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The smaller details can make such a big difference in a restaurant. At Kitchen 335 in Healdsburg, owner Octavio Diaz keeps the décor simple, focusing on the tiny open kitchen backed by ceiling-high shelves of liquor.

Yet the bare cream walls come alive, thanks to two beautiful murals by local artist Dave Dexter. Depicting children playing with chocolate-eyed calves, a donkey and other cheerful livestock, the art is nearly huggable, done in 1950s childrens’ storybook style.

The theme, it turns out, is natural, because Diaz highlights local produce. Since opening in August, the restaurant had sourced from What’s Up Farms, which teams with Santa Rosa schools to teach students about farming. But sadly, What’s Up burned in the October Tubbs fire, so now, the kitchen works with F.E.E.D of Sebastopol for its small-farm boutique ingredients.

At Kitchen 335, the entrées are familiar, consistently offering king salmon, chicken breast, rib-eye, pork and duck confit. But newly appointed chefs Patrick Martin and Mike Matson keep things energized, thanks to thoughtful details on each plate. They regularly tweak the meats’ preparation, and change the side dishes with often vibrant accents.

That means on one autumn visit, I dug into tender braised pork shank jazzed with pomegranate glaze and gremolata, white beans, arugula and pesto ($29), while on another dinner last week, I savored a hefty pork chop porterhouse slicked in black molé with crispy potatoes, pickled onion, arugula and a tart-sweet touch of blueberries ($29).

Factor in the genuinely friendly service and blessedly reasonable noise level, and we’ve got a terrific new destination in this Wine Country town. I’m not alone in thinking this, either – I often see big name winemakers dining at my neighboring tables.

Diaz is already well known for his good work in these parts. He also owns Agave Mexican Restaurant & Tequila Bar and Casa De Molé grocery store and taqueria, both in Healdsburg, El Farolito in Windsor, and Agave Uptown in Oakland. Too, he was part owner of the Asian-fusion restaurant Persimmon that formerly resided in the 335 space.

For all his eateries, Diaz likes to work in influences from his Oaxacan heritage. I particularly love his signature molé negro de Oaxaca that adorns the pork chop in a silky mix of chiles, oregano, chocolate, almonds, raisins, cinnamon, and what Diaz calls his “mom’s secrets.” It’s the kind of stuff I could eat by the spoonful, and it works marvelously with duck confit, too, adding deep complexity to an autumn recipe that pairs it with polenta cake, broccolini and whole, sweet baby carrots ($30).

If the tempura tiger prawns ($15) are on the menu, get them. They were great on the fall lineup, as five big, meaty shrimp encased in crunchy batter on a bed of dino kale, avocado, citrus segments, citrus dressing and romaine that was gently grilled so it didn’t have the harsh char that some cooked lettuces do. The current appetizers boast another winner, however: a Napoleon of baby beets layered with avocado, citrus, cucumber, crunchy pistachio, Parmesan crisp and kale ($16). The varying textures, acid and silky fat are exceptional.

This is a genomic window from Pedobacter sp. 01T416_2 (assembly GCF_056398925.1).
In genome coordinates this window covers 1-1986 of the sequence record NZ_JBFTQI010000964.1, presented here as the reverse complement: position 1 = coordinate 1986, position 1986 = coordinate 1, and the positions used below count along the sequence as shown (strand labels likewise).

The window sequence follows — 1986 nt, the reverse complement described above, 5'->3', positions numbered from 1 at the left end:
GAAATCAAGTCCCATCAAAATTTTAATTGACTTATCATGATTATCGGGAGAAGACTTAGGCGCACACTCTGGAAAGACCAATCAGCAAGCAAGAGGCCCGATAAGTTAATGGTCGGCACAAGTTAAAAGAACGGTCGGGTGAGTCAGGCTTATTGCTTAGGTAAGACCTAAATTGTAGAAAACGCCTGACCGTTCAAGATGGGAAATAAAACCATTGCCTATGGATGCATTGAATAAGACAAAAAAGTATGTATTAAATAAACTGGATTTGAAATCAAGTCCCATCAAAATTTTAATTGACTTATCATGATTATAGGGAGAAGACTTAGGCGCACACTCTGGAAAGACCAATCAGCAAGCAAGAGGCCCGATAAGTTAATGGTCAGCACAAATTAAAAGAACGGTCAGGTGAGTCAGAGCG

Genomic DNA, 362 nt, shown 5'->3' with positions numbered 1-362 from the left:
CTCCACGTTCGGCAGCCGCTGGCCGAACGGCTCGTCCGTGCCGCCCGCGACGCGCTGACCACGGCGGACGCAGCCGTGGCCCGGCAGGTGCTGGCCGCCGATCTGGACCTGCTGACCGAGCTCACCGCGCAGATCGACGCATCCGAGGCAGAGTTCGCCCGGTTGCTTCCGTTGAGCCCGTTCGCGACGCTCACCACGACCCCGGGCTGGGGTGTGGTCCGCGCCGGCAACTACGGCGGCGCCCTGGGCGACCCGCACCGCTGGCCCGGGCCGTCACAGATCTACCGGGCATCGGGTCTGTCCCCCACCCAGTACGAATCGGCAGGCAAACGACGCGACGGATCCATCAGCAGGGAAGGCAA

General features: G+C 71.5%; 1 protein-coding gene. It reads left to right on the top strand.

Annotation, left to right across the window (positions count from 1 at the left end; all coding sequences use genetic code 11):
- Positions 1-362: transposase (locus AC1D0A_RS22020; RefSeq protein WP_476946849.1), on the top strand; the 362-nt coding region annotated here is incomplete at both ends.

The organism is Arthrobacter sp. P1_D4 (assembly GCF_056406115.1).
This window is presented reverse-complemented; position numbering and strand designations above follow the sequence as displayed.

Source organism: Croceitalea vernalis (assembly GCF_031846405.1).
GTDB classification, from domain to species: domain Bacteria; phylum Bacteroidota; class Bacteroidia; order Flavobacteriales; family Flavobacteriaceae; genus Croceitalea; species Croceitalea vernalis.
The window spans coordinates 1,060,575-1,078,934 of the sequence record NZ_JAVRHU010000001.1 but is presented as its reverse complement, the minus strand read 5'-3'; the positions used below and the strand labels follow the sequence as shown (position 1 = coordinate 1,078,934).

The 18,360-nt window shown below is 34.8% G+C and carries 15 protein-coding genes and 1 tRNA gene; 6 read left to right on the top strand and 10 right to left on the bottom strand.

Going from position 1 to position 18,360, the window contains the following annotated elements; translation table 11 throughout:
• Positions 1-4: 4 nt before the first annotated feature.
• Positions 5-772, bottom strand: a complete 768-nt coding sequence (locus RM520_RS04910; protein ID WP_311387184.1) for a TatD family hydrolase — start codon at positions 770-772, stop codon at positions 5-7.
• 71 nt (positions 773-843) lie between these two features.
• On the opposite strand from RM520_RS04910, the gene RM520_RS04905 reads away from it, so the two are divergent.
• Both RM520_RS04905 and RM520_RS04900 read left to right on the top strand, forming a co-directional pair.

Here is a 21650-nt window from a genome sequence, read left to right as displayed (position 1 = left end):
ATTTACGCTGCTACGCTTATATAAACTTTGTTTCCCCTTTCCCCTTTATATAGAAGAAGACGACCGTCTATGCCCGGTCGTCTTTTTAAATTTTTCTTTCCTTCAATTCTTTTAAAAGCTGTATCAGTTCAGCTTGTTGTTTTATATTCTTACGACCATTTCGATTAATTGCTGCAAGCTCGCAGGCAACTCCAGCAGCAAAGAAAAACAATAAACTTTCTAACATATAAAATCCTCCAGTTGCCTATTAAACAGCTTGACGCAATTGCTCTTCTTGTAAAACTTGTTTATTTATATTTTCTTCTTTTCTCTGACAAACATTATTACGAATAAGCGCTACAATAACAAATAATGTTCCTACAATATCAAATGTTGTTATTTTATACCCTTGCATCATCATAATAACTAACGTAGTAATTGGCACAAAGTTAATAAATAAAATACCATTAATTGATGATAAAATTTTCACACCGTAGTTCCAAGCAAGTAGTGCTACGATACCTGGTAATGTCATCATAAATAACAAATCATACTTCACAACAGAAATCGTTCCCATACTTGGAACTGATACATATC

This is also one of the few local places I know of that’s still serving chicken livers, and they’re fine, in their retro charm. Sautéed with smoked bacon, mushrooms, Marsala wine and fresh herbs over polenta cake ($13), they avoid the gaminess that can hinder this dish.

Certainly the mushroom tart should be on every table. The grilled bread is laced with goat cream, wild fungi, shallots and herbs ($14) for crunchy, meatless joy. We also split a very good blackened chicken salad, the breast slabs lightly charred and tossed with romaine hearts, buttery croutons, shaved Parmesan cheese, Caesar dressing and two tangy Spanish anchovies.

I can’t resist ordering the duck confit again and again — there’s no hint of gaminess in this dish, either, just tooth-tender, rich flavor that has me shredding every last speck off the two Rubenesque legs. For winter, the chefs glaze the bird in pink peppercorn and present it in a big black bowl of soupy lentils that would have been even better if the grains were hot. Again, details make it shine, with sweet bits of shaved apple, citrus chunks, braised root vegetables, frisee and a side of chunky, peppery sauce ($30).

Grilled rib-eye steak frites will satisfy meat eaters with its classic Maitre d’hotel butter, creamed kale, roasted garlic and onion marmalade ($33), while the chicken breast gets some spark from its thyme crust and bourbon-fennel glaze alongside charred broccolini and sweet spaghetti squash ($26). But the shellfish risotto ($28) is more interesting, flecked with saffron and generous with tiger prawns, mussels and clams in a fennel-white wine base.

I’d like to see more creativity in the desserts ($9), though. We’re talking usual suspects, with Ibarra chocolate pot de crème, crème brulee and flourless chocolate cake. Cocktails from the full bar are colorful and well crafted (I love the margarita, simple and strong with just tequila, lime and agave nectar, $10), but the wine list is so short. With only two sparklings, six reds, two rosés and seven whites, it’s better to BYOB.

Happily, BYOB is easy, thanks to a friendly no-corkage policy Monday through Thursday ($15, otherwise). And that, I have to say, is another bit of the thoughtful detail that makes Kitchen 335 so very nice.

Carey Sweet is a Sebastopol-based food and restaurant writer. Read her restaurant reviews every other week in Sonoma Life. Contact her at carey@careysweet.com.

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